Our state song also refers to “thy rivers gently flowing,” and “thy prairies verdant growing.” Illinois is filled with scenic beauty rarely matched anywhere else in the United States. Nowhere is this beauty more favored than voters’ choice as the top scenic spots than the historic village of Elsah near the bluffs overlooking the Mississippi River in Jersey County.

Windows of Frank Lloyd Wright's Robie House in Chicago
Illinois is famous for its buildings. Chicago’s original designer, Daniel Burnham, was famously instructed to “make no small plans” for the great city, which came to be known years later as the “City of Big Shoulders” thanks to the poet Carl Sandburg. Wrigley Field beat out several other famous structures for the top building title, but no great building gets off the ground without first being visualized by a great architect. The style known as the “Prairie School” of architecture came from the mind of the man selected at the top of Illinois’s Artists and Architects category, Frank Lloyd Wright. Wright has famous buildings throughout the nation, including the Dana Thomas House in Springfield.

One place where Illinois has unquestionably left its mark on America and the world is in the field of entertainment and culture. Six categories in the Top 200 salute cultural icons from Illinois, and in each the state shows off its greatness yet again. From TV to movies, theme parks to innovations, Illinois’ greatest entertainer is known worldwide, even a half century after his death. Chicago-born Walt Disney topped the Entertainers category. His Illinois roots are easy to see in the reverence he shows for Abraham Lincoln and Midwestern small towns in many of his creations.

Ernest Hemingway in 1939
It was the Illinois author L. Frank Baum who wrote the top book in Illinois history, The Wonderful Wizard of Oz.As great as Baum’s tale of Dorothy and Toto traveling the yellow brick road is, the top Illinois writer according to the survey is the Oak Park-born author and journalist Ernest Hemingway. In addition to his famous novels and reports from early 20thcentury battlefields, Hemingway also won a Pulitzer Prize in 1953 and a Nobel in 1954.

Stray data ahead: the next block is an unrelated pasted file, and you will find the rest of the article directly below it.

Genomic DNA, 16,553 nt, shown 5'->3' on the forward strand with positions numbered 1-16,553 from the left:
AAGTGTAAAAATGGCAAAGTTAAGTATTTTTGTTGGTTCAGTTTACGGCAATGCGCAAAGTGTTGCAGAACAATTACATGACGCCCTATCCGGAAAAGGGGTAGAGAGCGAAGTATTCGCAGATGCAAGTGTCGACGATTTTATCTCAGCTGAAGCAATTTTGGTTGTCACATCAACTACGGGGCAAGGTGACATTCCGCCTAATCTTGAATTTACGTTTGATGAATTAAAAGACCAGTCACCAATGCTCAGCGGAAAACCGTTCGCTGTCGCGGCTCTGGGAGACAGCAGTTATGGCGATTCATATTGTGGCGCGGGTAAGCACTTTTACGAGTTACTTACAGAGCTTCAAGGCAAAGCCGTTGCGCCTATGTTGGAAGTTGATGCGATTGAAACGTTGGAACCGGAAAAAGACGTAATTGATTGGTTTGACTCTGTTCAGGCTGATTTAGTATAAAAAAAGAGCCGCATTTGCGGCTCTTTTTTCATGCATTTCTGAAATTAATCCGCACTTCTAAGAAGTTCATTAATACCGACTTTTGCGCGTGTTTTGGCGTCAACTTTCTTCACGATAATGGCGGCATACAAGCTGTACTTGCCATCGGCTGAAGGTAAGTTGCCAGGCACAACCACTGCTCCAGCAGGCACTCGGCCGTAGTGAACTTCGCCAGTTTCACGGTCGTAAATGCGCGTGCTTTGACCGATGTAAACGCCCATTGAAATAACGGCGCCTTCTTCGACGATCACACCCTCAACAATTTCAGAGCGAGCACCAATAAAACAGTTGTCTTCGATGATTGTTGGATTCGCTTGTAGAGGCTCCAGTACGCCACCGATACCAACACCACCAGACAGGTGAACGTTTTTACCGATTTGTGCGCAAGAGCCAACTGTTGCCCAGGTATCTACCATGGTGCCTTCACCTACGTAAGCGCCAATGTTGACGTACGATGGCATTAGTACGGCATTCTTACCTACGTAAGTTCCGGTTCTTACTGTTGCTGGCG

On the stage, voters selected Champaign rock band REO Speedwagon and its more than 40 million album sales as the top musicians in Illinois. Coming from just a few miles to the east is the Danville native Dick Van Dyke, who was picked as the top Illinois actor. And in the athletic arena, voters chose the man who led the Chicago Bulls to six world championships in the 1990s, the great Michael Jordan, as Illinois’ top athlete.

1907 portrait of Lydia Moss Bradley
One of the top energy facilities in the United States is the Fermi National Accelerator Laboratory, or Fermilab, near Batavia. The research and experiments done at Fermilab have for decades provided vital information about energy production and physics, and been the foundation of research going on in laboratories around the world. It is a fitting tribute to Illinois’ top scientist Enrico Fermi, who came to Illinois from Italy, created the first nuclear reactor and was a major part of the creation of the atomic bomb.

While Illinois has demonstrated its national leadership in science and innovation, the root of all such discoveries is education, and it was to the field of education that voters directed the title of top groundbreaking woman when they selected Lydia Moss Bradley, the founder of Peoria’s Bradley University. According to Bradley’s current President, Gary Roberts, the school is believed to be “…the only university in the United States that was founded exclusively by a woman using her own resources. She was so far ahead of her time and amazingly resourceful, even by today’s standards. What an incredible woman Lydia Moss Bradley was. We strive daily to carry on her legacy.”

There we have the tops in each of the 20 categories from 200 years of Illinois history. It is a fitting reminder of all that our state and its citizens have accomplished in the first 200 years, and sets a high standard for the generations to come.